Sports Illustrated put Craig Sager on its cover this week, and the legendary sideline reporter tells a doozy of a Dennis Rodman story.
Sager says that he had a chat with a distraught Rodman about not blowing his brains out twenty-three years ago at a Detroit stripclub.
Sager remains upbeat about the state of his own health:
He should be perched on a barstool next to his wife, Stacy—a former Bulls dancer 21 years his junior—regaling strangers with a story about Dennis Rodman, who went AWOL from the Pistons in 1993 and planned to commit suicide, until Sager tracked down the Worm on the second floor of a Detroit strip club. “The Landing Strip,” Sager recalls. “He had the gun. He was going to do it. I told him how stupid that would be.”
Sager still lives outside Atlanta, but he spends most of his time at the Marriott Medical Center in Houston, where he is in the midst of a clinical trial. Friends freaked in March when Sager told HBO’s Real Sports he had been given three-to-six months to live, but that was the prognosis for a patient without treatment, and he is receiving the best care available. “A patient who battles this past a year is amazing,” says his doctor, Naveen Pemmaraju. “What he’s done is almost miraculous.”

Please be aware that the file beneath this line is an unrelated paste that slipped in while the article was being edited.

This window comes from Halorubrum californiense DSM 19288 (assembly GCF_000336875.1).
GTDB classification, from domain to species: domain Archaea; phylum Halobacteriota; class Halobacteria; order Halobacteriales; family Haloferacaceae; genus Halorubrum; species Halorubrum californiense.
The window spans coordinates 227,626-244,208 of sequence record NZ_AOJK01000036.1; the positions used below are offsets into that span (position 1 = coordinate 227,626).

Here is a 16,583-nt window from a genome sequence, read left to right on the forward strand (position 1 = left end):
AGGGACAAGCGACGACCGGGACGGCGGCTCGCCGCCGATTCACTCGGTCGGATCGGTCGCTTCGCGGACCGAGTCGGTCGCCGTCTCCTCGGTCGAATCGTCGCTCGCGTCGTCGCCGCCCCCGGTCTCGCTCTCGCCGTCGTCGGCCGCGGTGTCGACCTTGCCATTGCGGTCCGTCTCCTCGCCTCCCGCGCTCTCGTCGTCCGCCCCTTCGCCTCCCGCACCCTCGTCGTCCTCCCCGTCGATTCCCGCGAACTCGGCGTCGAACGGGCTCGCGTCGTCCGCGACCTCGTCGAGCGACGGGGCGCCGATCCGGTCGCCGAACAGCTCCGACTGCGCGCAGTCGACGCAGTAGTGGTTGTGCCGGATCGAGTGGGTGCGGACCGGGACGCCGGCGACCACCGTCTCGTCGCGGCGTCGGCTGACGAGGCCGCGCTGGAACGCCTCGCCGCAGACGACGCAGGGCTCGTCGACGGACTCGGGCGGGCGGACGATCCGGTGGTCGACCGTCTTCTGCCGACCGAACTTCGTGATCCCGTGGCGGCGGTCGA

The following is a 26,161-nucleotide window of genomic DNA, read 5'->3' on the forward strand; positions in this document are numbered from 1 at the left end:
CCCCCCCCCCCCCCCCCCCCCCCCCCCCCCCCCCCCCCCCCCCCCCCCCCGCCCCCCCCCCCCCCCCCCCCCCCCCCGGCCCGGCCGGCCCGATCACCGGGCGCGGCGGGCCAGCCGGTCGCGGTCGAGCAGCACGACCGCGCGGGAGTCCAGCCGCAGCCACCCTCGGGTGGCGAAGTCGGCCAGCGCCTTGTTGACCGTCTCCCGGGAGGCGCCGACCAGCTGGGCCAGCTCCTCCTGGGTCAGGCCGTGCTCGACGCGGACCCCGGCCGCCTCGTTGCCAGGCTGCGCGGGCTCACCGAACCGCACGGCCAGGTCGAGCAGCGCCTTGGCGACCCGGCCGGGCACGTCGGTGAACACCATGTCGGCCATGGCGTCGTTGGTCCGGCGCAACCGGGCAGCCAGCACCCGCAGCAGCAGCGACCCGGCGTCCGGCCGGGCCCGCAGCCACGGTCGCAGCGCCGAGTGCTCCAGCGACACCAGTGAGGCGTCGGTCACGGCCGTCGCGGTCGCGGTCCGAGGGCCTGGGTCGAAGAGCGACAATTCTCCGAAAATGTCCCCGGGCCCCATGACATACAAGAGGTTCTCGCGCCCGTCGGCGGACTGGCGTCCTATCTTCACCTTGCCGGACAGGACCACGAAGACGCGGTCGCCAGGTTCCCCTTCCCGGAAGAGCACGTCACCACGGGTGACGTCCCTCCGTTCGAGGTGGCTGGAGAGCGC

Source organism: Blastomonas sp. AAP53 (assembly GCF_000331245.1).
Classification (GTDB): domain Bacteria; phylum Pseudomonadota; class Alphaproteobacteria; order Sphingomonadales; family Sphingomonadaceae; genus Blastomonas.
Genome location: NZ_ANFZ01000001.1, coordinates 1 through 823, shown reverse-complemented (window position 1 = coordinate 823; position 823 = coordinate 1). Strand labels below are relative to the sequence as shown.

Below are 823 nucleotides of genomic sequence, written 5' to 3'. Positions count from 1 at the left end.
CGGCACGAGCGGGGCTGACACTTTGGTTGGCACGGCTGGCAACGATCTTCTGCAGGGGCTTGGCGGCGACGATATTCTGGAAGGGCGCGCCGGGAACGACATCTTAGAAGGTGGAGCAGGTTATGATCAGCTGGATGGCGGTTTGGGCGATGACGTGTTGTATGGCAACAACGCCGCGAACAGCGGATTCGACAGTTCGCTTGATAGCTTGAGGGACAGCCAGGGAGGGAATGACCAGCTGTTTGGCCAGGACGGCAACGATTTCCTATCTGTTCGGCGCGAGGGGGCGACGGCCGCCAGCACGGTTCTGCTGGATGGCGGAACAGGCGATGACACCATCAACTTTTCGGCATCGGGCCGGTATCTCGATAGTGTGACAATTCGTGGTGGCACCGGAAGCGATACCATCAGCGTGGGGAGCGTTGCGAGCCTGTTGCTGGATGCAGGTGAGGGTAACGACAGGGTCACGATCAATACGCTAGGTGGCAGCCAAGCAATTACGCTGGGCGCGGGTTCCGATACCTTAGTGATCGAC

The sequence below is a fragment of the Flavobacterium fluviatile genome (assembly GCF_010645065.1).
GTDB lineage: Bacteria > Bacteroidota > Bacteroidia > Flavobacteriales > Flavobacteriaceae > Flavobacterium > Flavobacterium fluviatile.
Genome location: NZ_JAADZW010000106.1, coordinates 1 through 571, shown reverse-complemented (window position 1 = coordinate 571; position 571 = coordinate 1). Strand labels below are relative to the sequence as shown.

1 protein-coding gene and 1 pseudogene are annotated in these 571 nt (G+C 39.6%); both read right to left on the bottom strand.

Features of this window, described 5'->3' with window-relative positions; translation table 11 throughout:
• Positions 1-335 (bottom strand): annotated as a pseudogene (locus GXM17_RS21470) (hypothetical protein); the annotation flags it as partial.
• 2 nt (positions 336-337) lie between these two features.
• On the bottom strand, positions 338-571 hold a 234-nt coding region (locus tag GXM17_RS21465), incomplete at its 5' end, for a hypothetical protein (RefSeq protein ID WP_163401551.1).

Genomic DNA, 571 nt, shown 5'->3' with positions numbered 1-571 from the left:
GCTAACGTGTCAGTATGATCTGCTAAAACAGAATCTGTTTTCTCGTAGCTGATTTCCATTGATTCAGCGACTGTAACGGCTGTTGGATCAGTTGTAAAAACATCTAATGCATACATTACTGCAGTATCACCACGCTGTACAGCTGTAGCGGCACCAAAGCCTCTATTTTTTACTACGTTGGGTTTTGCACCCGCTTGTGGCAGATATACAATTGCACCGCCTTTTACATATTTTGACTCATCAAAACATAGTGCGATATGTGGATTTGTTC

Sager writes the names and numbers of everyone who calls him on three-by-five index cards. He walks around with a stack. Rodman calls all the time. Karl Malone called. Phil Mickelson called. “I don’t really even know Phil Mickelson,” Sager says. “The response is so surprising to me.” It is not surprising to LeBron or Silver or Chris Paul, who has introduced Sager to his parents and in 2013 asked him to appear in one of his Jordan Brand commercials. “He gives everything realness,” Paul says. At some point Sager became part of the league’s fabric, double silk to be sure.